Rapper and singer/songwriter Drake last night (March 18, 2017) released More Life on OVO Sound Radio, a highly-anticipated album (which he describes as a playlist) in part because of the Toronto rapper’s popularity, but also because he last album, Views from the 6, received mixed reviews (though it should be noted, he was still the most streamed artist of 2016) and as such there was speculation about whether he would be able to deliver a project packing top-to-bottom heat.
Featuring his pops in his younger days on the cover, the album features 22 tracks and includes contributions from a who’s who list of the hottest players in the game, including Kanye West, Travis Scott, Young Thug, Skepta, Party Next Door and Quavo. On a more low key note, it’s exciting to see talented South African producer Black Coffee in the mix.
Faves on first few listens? “Passionfruit” and “Get It Together” (that’s the Black Coffee joint), both of which convey the rap-that-bops-with-an-island-flair sound that’s become Drake’s signature, taking a front seat to the first-name-greatest-last-name-ever goals that marked the first part of his career.
As Drake himself said regarding “Hotline Bling” being nominated for the Grammy award’s “Best Rap/Sung Performance and Best Rap Song, he no longer belongs to just rap. “Even though ‘Hotline Bling’ is not a rap song, the only category they can manage to fit me in is a rap category,” said Drake in an OVO Sound radio show interview with DJ Semtex the day after the Grammys. “Maybe because I’ve rapped in the past or because I’m black, I can’t figure out why, Just like I can’t figure out why ‘One Dance’ wasn’t nominated.”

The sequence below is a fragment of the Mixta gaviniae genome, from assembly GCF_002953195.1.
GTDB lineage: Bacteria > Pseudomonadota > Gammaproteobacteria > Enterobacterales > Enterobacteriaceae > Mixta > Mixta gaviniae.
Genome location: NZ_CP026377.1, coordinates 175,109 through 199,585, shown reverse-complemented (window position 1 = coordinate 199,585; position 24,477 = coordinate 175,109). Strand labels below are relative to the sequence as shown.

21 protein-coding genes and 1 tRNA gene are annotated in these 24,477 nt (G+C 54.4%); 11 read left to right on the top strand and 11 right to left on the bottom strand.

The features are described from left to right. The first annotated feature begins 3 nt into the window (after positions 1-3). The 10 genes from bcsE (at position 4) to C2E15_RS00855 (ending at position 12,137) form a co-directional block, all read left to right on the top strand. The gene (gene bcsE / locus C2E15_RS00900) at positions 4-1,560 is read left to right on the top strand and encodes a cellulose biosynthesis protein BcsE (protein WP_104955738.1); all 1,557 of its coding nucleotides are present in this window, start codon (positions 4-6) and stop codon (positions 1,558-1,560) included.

“Sacrifices”and (especially) “Ice Melts” are both top notch, too, and perfectly play Young Thug’s staccato vocals against Drake’s smoothed-out vocals and production. “Blow” invites multiple listens though the sound is distinctly different from the rest of the album, making it seem more like a West song that was dropped into the album rather than a Drake song featuring West. Drake’s mom’s soothing outro on “Can’t Have Everything” just rocks, as does the fact that Drake consistently shouts her out in all his music.
As for off moments, songs like “Lose You,” come off as spoken word projects in which Drake repeats the same worn out complaints about relationships and all he’s had to sacrifice to obtain his place in the industry. It’s like that friend who moons over an ex non-stop and makes you want to scream, “MOVE ON!” In that respect, a good three-to-five songs could have been edited from More Life‘s playlist.
Drake did not come to play with exclusivity for this album, and this time around the project is available to stream on all formats, including Spotify, below.